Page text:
The new tax, unveiled today, will raise about €500 million ($566 million) a year, the government estimates.
The details: The tax on sales in France will apply to digital companies with global revenues over €750 million ($849 million) and French revenues over €25 million ($28 million), finance minister Bruno Le Maire announced in a news conference today.
About 30 companies will be affected, most of which are based in the US (just one, Criteo, is based in France). The bill will be presented to parliament and is likely to pass in the coming months, backdated to apply from January 1, 2019.
The aim: Governments across the world are grappling with how to close the loopholes that tech companies use to minimize their tax bills. It’s a particular issue in the European Union, where companies often set up headquarters in the country with the lowest tax rates. This can mean they pay virtually no tax in countries where they bring in most of their sales.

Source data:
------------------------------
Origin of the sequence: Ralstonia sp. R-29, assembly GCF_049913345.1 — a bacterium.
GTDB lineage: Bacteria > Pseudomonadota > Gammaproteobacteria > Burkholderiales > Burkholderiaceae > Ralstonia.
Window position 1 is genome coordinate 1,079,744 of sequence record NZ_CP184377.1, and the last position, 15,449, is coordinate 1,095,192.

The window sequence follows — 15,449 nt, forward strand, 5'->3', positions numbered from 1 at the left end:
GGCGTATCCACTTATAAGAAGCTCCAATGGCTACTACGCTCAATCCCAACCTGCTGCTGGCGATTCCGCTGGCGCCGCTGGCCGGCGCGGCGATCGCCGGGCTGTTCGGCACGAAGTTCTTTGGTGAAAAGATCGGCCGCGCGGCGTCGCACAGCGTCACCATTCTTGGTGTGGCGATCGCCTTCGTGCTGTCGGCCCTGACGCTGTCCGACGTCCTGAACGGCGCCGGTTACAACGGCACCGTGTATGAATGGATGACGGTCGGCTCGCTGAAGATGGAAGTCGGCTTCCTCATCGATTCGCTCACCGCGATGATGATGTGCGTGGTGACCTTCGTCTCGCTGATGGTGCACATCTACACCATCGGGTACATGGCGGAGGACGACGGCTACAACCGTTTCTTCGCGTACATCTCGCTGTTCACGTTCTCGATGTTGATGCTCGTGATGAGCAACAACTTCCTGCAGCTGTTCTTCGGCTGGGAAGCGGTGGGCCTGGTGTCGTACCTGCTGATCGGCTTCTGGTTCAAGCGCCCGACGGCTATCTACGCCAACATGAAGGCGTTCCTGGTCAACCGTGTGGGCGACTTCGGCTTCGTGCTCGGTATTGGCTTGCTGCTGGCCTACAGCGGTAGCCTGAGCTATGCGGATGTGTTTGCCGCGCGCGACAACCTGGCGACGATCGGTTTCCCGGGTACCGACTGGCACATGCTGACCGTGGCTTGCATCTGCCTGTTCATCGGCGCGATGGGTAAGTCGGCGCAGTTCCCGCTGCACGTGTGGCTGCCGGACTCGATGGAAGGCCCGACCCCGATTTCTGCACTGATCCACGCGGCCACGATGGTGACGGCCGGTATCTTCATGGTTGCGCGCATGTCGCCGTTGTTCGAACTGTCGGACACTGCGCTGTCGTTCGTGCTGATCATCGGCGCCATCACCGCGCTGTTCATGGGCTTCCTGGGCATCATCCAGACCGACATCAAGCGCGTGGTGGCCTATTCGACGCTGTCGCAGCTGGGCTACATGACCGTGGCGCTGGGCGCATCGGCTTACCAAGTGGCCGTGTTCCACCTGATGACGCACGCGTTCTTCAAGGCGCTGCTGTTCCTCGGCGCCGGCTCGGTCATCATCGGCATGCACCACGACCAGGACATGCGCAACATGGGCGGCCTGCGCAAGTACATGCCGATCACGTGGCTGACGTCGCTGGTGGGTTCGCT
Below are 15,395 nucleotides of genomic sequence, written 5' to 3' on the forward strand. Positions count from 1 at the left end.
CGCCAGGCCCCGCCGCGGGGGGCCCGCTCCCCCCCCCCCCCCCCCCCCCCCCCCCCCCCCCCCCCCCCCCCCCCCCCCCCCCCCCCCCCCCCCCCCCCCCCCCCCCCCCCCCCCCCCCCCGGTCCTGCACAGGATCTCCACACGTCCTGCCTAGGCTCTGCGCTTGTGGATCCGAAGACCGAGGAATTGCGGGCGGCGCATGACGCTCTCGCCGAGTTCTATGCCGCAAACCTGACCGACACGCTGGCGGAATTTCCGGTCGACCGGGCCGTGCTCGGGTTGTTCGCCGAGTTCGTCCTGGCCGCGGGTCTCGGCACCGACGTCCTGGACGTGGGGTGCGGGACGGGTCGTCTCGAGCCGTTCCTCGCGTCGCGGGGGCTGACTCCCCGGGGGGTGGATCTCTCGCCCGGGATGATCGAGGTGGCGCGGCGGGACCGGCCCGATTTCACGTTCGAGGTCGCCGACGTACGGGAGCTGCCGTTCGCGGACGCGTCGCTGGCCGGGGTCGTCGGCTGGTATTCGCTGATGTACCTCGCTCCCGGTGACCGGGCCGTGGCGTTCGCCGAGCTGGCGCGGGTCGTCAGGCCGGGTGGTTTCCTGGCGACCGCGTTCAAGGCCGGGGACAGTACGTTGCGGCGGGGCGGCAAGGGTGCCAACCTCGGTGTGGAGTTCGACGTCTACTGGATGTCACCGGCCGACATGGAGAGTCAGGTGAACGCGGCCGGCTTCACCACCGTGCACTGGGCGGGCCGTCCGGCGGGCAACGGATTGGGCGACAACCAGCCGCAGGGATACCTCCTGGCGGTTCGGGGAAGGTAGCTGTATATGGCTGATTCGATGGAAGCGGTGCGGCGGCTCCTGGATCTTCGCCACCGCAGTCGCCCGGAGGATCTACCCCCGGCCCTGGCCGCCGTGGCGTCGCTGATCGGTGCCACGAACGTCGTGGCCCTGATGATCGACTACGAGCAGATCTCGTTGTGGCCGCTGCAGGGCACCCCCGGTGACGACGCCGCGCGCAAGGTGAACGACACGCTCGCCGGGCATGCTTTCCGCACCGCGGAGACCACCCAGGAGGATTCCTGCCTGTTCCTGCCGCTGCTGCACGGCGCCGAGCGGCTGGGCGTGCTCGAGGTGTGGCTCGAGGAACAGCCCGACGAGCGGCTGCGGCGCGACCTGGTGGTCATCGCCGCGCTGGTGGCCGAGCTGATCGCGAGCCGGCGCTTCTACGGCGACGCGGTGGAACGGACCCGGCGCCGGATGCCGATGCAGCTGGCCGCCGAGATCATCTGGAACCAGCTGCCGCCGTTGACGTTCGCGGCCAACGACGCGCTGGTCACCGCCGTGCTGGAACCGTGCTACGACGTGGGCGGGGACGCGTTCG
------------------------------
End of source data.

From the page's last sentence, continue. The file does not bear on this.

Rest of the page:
A first: France is set to be the first European country to implement this sort of tax. The UK introduced a similar 2% tax in October, but it won’t come into force until April 2020. Governments in Italy and Spain are introducing virtually identical new taxes too.
An international deal: There’s an obvious logic to making sure these laws are better coordinated, despite the political difficulties in getting everyone to agree, and that’s something France has been pushing for.
The European Union is set to vote on an EU-wide digital tax on March 12, but it looks very unlikely to pass, as it requires a unanimous vote from all 28 members. EU ministers are instead expected to agree to keep working toward global tax reform.
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- Nicolas Messyasz | SIPA